These days, Beefcakes loves car rides and following his family around the house. But his story wasn’t always so happy.
In 2015, Beefcakes, a 60-pound Bulldog mix, was found wandering around a parking lot, bleeding, in Boulder County, Colorado. A concerned citizen called police, who took him in for treatment. Beefcakes had been shot at close range and still had a bullet in his fractured jaw as well as several broken teeth.
The Longmont Humane Society (LHS) stepped in to assist with this case, but it wasn’t easy because Beefcakes needed a lot of medical help.
“We don’t have a lot of cases like this come in, thankfully,” says Rhea Moriarity, director of training and behavior at LHS. “He was obviously in a significant about of pain with a shattered jaw and the bullet still in there, but he was wagging his tail and looking for affection from people.”
In addition to the damage caused by the bullet, veterinarians discovered a heart murmur that needed treatment. In all, Beefcakes needed seven surgeries. Luckily, his story resonated with people in Boulder County and across the country. LHS set up a crowdfunding campaign to fund his medical expenses and raised $21,000 for his medical care, treatment and training.
“He was so lovely that we really felt that we wanted to stand by him, so that’s why we decided to do the crowd-funding and put all the time and effort into seeing if we could make him whole again,” Moriarity said. “It was totally worth it. The family that adopted him adores him.”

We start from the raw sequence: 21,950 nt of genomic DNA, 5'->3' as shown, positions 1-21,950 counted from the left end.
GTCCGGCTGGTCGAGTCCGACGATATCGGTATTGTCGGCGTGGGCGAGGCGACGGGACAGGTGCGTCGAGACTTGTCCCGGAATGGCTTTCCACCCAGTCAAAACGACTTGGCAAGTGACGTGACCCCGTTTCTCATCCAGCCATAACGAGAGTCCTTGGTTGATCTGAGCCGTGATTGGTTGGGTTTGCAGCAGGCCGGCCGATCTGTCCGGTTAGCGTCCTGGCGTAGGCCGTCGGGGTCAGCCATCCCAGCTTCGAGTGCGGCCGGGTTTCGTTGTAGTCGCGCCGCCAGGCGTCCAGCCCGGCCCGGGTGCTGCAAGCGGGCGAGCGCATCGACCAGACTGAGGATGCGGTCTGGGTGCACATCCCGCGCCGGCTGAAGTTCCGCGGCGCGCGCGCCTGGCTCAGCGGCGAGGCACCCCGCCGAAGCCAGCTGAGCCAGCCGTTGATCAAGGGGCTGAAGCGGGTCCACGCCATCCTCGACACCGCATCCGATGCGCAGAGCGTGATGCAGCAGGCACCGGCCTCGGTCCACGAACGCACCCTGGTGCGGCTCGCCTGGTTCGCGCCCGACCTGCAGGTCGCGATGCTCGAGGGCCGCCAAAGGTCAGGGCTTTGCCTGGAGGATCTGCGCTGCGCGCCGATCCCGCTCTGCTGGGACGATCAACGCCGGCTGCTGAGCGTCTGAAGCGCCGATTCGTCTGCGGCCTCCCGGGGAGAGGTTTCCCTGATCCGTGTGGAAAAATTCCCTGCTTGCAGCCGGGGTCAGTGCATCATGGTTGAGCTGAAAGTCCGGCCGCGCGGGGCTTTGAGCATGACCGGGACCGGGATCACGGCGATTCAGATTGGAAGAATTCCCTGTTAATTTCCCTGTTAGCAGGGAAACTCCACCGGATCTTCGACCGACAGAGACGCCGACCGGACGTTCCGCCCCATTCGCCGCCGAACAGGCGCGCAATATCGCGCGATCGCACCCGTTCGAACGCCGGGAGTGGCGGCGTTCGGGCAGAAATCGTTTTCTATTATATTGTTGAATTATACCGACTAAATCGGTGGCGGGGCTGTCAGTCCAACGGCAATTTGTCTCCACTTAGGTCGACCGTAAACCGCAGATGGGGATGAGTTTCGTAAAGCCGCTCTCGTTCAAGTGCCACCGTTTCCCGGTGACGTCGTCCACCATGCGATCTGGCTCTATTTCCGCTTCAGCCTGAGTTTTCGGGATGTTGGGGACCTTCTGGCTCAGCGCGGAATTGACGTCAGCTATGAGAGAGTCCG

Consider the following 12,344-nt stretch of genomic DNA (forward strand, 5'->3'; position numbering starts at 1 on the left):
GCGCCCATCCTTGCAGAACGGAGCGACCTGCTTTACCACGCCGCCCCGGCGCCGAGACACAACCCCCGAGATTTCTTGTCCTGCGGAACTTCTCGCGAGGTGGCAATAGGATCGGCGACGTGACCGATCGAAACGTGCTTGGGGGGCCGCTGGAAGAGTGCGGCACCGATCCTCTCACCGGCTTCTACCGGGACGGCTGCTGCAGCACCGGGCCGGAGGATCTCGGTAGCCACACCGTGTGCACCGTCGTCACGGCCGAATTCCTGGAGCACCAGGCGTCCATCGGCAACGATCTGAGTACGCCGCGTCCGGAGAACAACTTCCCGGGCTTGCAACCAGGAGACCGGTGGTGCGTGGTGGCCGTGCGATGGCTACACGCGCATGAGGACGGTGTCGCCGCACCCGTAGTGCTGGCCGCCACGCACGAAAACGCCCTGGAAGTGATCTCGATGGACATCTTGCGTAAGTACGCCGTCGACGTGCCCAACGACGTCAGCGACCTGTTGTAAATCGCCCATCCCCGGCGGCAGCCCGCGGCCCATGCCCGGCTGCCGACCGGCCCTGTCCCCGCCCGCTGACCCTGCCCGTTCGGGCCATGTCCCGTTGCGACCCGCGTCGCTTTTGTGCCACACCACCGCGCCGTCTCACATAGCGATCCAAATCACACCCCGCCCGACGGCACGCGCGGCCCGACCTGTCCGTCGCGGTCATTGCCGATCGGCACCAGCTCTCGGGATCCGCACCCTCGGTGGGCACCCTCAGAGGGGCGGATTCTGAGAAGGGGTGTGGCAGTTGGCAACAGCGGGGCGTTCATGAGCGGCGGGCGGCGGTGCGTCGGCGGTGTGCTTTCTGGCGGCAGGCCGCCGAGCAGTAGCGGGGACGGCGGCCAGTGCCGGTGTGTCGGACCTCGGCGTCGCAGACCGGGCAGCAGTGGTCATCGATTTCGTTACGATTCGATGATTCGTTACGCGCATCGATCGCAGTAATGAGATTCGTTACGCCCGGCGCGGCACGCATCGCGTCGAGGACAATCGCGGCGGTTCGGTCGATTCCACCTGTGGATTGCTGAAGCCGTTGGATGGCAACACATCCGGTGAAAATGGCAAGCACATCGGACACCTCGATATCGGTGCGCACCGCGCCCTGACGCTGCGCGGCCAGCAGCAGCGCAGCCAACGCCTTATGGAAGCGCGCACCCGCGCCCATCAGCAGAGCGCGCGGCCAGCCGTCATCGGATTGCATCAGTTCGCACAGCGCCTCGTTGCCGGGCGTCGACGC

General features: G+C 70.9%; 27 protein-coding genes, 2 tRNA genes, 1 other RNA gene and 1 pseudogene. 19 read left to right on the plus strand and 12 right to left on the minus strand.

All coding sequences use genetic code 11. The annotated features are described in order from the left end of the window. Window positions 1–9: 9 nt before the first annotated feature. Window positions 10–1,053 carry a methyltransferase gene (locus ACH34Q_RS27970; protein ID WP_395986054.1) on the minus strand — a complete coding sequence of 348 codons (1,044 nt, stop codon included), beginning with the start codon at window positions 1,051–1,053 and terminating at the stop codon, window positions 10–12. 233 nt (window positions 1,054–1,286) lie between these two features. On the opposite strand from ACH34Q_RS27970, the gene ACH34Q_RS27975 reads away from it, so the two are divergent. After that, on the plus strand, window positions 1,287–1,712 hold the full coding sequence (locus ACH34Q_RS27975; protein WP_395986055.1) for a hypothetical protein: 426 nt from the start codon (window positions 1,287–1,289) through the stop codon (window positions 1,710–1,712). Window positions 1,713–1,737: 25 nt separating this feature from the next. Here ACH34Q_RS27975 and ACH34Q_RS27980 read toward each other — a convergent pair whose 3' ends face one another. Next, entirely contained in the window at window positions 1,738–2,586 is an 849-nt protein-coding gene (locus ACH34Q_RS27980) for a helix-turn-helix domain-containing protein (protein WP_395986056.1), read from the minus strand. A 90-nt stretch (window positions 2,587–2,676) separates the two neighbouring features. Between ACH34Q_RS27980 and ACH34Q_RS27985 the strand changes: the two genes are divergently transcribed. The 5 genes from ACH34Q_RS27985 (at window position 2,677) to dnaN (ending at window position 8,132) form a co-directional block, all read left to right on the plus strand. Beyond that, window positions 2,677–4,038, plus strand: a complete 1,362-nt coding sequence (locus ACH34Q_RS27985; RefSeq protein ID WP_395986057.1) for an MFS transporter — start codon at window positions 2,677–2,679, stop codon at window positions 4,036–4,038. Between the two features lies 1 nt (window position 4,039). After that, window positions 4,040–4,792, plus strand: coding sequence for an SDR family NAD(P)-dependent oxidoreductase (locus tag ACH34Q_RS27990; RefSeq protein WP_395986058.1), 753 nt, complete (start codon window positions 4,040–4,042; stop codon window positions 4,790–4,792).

Staying in the shelter was hard on Beefcakes because he was agitated by the other dogs, Moriarity says, so instead, Beefcakes spent a lot of time in her office and they formed a bond.
“He was just a wonderful, lovely dog to come into in the morning and get to see his big, smiley face and have him give me lots of very, very slobbery kisses,” she says. “I’m really glad we had the community support to put all the resources into him.”
Beefcakes was adopted in March 2016 and has been thriving in his new home ever since. And, nearly a year after he was found, Beefcakes’ former owner was found guilty of animal cruelty (it was alleged that Beefcakes was shot because he injured a Chihuahua that lived in the same home).
Known as Beefy now, he won his family (who chose to remain anonymous due to the press surrounding his story) over in their first meeting at the shelter. With four kids ages four to 16 years old and no other pets, they felt like they could give Beefcakes all the love he needs.
“[His owner] is a stay-at-home mom so she was pretty happy to have a companion to hang out with her and the kids,” Moriarity says.
LHS continues to offer Beefy’s family support and training help if needed. They also completed training with him while he was in the shelter and LHS foster homes.
“We were trying to make him less worried about other dogs,” Moriarity says. “We did a lot of obedience work with him, a lot of attention-to-handler type exercises, teaching him to sit, to heel, teaching him to down.”
After spending so much time and energy on a dog, it’s easy to see how the staff at LHS could get attached, but Moriarity says that, with each dog adopted, a new one can find shelter.
“I know that we’re providing a good service to these dogs,” she says. “We care for them temporarily so they can find their permanent family and home.” Just like Beefy.
Elizabeth Xu is an Ohio-based freelance writer focusing on pets and travel.